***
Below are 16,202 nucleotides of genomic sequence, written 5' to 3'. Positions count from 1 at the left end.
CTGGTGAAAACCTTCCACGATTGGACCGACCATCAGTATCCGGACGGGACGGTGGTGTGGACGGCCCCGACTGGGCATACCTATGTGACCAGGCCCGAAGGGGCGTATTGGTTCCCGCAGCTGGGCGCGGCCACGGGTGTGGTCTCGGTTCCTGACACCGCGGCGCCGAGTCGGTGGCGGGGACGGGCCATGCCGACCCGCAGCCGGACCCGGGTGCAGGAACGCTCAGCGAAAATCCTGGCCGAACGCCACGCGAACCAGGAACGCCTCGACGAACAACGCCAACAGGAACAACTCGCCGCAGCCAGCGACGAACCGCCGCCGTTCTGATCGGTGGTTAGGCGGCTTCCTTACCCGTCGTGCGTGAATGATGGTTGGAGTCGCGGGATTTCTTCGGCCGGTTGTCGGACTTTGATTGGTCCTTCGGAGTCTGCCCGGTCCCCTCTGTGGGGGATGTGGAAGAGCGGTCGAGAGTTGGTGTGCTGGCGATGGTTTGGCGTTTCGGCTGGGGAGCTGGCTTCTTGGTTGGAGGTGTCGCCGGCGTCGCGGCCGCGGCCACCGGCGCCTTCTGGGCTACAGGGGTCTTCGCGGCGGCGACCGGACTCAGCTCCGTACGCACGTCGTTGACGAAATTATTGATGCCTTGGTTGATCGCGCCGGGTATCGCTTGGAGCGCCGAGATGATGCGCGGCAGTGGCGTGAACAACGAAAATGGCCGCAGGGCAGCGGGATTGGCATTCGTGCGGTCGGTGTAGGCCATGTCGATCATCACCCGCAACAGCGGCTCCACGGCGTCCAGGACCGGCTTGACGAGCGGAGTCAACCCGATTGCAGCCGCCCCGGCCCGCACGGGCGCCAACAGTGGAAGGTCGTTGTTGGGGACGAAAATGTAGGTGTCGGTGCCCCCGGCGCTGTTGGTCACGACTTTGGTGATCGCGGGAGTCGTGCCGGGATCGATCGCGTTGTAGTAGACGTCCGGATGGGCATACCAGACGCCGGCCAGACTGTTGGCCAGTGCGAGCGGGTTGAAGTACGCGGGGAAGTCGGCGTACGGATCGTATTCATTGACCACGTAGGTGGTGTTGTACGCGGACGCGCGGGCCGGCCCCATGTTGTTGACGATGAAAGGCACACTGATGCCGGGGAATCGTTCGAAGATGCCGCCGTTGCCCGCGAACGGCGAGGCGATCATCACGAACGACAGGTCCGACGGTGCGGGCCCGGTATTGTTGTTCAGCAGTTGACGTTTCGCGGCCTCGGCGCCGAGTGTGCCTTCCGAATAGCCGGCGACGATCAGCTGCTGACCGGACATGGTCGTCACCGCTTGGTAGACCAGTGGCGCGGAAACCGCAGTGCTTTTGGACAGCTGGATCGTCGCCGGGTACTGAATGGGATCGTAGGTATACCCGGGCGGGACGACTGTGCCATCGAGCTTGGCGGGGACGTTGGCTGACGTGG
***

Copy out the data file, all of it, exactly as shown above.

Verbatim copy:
Below are 16,202 nucleotides of genomic sequence, written 5' to 3'. Positions count from 1 at the left end.
CTGGTGAAAACCTTCCACGATTGGACCGACCATCAGTATCCGGACGGGACGGTGGTGTGGACGGCCCCGACTGGGCATACCTATGTGACCAGGCCCGAAGGGGCGTATTGGTTCCCGCAGCTGGGCGCGGCCACGGGTGTGGTCTCGGTTCCTGACACCGCGGCGCCGAGTCGGTGGCGGGGACGGGCCATGCCGACCCGCAGCCGGACCCGGGTGCAGGAACGCTCAGCGAAAATCCTGGCCGAACGCCACGCGAACCAGGAACGCCTCGACGAACAACGCCAACAGGAACAACTCGCCGCAGCCAGCGACGAACCGCCGCCGTTCTGATCGGTGGTTAGGCGGCTTCCTTACCCGTCGTGCGTGAATGATGGTTGGAGTCGCGGGATTTCTTCGGCCGGTTGTCGGACTTTGATTGGTCCTTCGGAGTCTGCCCGGTCCCCTCTGTGGGGGATGTGGAAGAGCGGTCGAGAGTTGGTGTGCTGGCGATGGTTTGGCGTTTCGGCTGGGGAGCTGGCTTCTTGGTTGGAGGTGTCGCCGGCGTCGCGGCCGCGGCCACCGGCGCCTTCTGGGCTACAGGGGTCTTCGCGGCGGCGACCGGACTCAGCTCCGTACGCACGTCGTTGACGAAATTATTGATGCCTTGGTTGATCGCGCCGGGTATCGCTTGGAGCGCCGAGATGATGCGCGGCAGTGGCGTGAACAACGAAAATGGCCGCAGGGCAGCGGGATTGGCATTCGTGCGGTCGGTGTAGGCCATGTCGATCATCACCCGCAACAGCGGCTCCACGGCGTCCAGGACCGGCTTGACGAGCGGAGTCAACCCGATTGCAGCCGCCCCGGCCCGCACGGGCGCCAACAGTGGAAGGTCGTTGTTGGGGACGAAAATGTAGGTGTCGGTGCCCCCGGCGCTGTTGGTCACGACTTTGGTGATCGCGGGAGTCGTGCCGGGATCGATCGCGTTGTAGTAGACGTCCGGATGGGCATACCAGACGCCGGCCAGACTGTTGGCCAGTGCGAGCGGGTTGAAGTACGCGGGGAAGTCGGCGTACGGATCGTATTCATTGACCACGTAGGTGGTGTTGTACGCGGACGCGCGGGCCGGCCCCATGTTGTTGACGATGAAAGGCACACTGATGCCGGGGAATCGTTCGAAGATGCCGCCGTTGCCCGCGAACGGCGAGGCGATCATCACGAACGACAGGTCCGACGGTGCGGGCCCGGTATTGTTGTTCAGCAGTTGACGTTTCGCGGCCTCGGCGCCGAGTGTGCCTTCCGAATAGCCGGCGACGATCAGCTGCTGACCGGACATGGTCGTCACCGCTTGGTAGACCAGTGGCGCGGAAACCGCAGTGCTTTTGGACAGCTGGATCGTCGCCGGGTACTGAATGGGATCGTAGGTATACCCGGGCGGGACGACTGTGCCATCGAGCTTGGCGGGGACGTTGGCTGACGTGG